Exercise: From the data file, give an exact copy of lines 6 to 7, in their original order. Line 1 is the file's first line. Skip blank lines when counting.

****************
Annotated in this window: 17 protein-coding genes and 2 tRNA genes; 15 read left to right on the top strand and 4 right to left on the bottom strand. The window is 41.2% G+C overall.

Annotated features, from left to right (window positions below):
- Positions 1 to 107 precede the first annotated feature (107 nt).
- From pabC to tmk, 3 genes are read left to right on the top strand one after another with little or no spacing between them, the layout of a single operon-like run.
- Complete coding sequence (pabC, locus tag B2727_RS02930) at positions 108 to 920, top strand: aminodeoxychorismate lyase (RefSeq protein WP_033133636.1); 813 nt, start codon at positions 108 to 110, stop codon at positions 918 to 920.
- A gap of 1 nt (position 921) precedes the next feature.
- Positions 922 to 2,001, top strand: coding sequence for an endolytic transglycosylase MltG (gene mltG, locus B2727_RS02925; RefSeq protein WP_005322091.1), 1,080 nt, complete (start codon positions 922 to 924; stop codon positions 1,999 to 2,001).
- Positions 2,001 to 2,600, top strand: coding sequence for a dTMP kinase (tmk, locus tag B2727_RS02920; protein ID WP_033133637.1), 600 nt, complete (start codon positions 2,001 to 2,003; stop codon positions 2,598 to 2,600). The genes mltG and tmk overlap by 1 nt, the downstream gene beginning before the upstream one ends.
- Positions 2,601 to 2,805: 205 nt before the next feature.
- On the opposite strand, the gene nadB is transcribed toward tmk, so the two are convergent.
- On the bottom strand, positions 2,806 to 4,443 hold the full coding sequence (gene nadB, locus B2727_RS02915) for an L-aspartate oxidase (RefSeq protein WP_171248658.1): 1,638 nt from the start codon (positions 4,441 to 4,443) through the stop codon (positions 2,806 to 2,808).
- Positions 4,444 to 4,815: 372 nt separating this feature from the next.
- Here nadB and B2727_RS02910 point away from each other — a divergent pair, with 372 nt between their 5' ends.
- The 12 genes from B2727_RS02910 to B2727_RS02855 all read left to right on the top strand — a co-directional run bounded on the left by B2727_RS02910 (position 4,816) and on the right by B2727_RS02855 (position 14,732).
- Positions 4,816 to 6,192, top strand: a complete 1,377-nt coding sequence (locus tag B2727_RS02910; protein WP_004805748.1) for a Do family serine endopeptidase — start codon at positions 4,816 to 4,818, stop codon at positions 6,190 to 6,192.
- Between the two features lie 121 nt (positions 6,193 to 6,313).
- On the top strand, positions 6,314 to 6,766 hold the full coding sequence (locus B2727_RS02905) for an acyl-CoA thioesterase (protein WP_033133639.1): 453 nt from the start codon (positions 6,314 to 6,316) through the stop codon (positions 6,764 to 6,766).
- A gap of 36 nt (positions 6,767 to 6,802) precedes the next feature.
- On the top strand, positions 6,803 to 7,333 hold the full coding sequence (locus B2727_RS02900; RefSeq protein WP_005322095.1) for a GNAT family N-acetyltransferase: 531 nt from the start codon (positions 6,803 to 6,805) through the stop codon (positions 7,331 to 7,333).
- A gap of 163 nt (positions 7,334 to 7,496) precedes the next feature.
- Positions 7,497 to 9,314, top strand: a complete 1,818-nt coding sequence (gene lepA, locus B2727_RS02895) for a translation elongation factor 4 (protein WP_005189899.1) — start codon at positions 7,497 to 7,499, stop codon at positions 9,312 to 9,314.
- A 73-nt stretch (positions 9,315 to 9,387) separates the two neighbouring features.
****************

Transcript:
- A gap of 1 nt (position 921) precedes the next feature.
- Positions 922 to 2,001, top strand: coding sequence for an endolytic transglycosylase MltG (gene mltG, locus B2727_RS02925; RefSeq protein WP_005322091.1), 1,080 nt, complete (start codon positions 922 to 924; stop codon positions 1,999 to 2,001).